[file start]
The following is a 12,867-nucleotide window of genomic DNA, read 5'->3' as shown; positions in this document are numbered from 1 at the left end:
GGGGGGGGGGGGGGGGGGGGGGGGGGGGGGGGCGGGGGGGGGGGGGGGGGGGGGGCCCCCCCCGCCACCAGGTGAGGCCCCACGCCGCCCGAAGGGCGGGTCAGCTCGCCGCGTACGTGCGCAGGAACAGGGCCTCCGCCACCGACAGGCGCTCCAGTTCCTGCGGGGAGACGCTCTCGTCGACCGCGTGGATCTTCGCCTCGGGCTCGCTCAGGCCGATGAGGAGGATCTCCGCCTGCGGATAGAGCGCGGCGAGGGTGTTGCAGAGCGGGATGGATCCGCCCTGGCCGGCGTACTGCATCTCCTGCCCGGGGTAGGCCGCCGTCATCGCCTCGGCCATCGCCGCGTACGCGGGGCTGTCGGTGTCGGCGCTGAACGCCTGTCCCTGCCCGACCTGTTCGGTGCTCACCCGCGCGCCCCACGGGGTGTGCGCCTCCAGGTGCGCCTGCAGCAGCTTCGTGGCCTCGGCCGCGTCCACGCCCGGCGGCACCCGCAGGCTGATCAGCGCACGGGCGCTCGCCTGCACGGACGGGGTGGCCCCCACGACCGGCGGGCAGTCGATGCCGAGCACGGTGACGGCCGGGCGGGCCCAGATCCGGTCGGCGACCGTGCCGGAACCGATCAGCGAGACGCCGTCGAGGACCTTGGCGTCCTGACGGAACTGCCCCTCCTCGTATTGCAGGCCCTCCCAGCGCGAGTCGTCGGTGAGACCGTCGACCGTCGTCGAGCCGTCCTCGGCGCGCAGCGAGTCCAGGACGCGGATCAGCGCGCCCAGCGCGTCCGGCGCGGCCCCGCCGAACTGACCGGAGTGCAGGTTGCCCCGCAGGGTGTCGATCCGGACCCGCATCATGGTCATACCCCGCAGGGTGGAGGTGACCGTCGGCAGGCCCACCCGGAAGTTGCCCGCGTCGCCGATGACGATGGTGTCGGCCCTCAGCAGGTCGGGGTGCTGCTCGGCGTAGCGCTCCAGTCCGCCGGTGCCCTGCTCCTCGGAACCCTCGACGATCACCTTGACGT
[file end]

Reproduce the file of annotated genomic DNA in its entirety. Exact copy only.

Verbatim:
The following is a 12,867-nucleotide window of genomic DNA, read 5'->3' as shown; positions in this document are numbered from 1 at the left end:
GGGGGGGGGGGGGGGGGGGGGGGGGGGGGGGGCGGGGGGGGGGGGGGGGGGGGGGCCCCCCCCGCCACCAGGTGAGGCCCCACGCCGCCCGAAGGGCGGGTCAGCTCGCCGCGTACGTGCGCAGGAACAGGGCCTCCGCCACCGACAGGCGCTCCAGTTCCTGCGGGGAGACGCTCTCGTCGACCGCGTGGATCTTCGCCTCGGGCTCGCTCAGGCCGATGAGGAGGATCTCCGCCTGCGGATAGAGCGCGGCGAGGGTGTTGCAGAGCGGGATGGATCCGCCCTGGCCGGCGTACTGCATCTCCTGCCCGGGGTAGGCCGCCGTCATCGCCTCGGCCATCGCCGCGTACGCGGGGCTGTCGGTGTCGGCGCTGAACGCCTGTCCCTGCCCGACCTGTTCGGTGCTCACCCGCGCGCCCCACGGGGTGTGCGCCTCCAGGTGCGCCTGCAGCAGCTTCGTGGCCTCGGCCGCGTCCACGCCCGGCGGCACCCGCAGGCTGATCAGCGCACGGGCGCTCGCCTGCACGGACGGGGTGGCCCCCACGACCGGCGGGCAGTCGATGCCGAGCACGGTGACGGCCGGGCGGGCCCAGATCCGGTCGGCGACCGTGCCGGAACCGATCAGCGAGACGCCGTCGAGGACCTTGGCGTCCTGACGGAACTGCCCCTCCTCGTATTGCAGGCCCTCCCAGCGCGAGTCGTCGGTGAGACCGTCGACCGTCGTCGAGCCGTCCTCGGCGCGCAGCGAGTCCAGGACGCGGATCAGCGCGCCCAGCGCGTCCGGCGCGGCCCCGCCGAACTGACCGGAGTGCAGGTTGCCCCGCAGGGTGTCGATCCGGACCCGCATCATGGTCATACCCCGCAGGGTGGAGGTGACCGTCGGCAGGCCCACCCGGAAGTTGCCCGCGTCGCCGATGACGATGGTGTCGGCCCTCAGCAGGTCGGGGTGCTGCTCGGCGTAGCGCTCCAGTCCGCCGGTGCCCTGCTCCTCGGAACCCTCGACGATCACCTTGACGT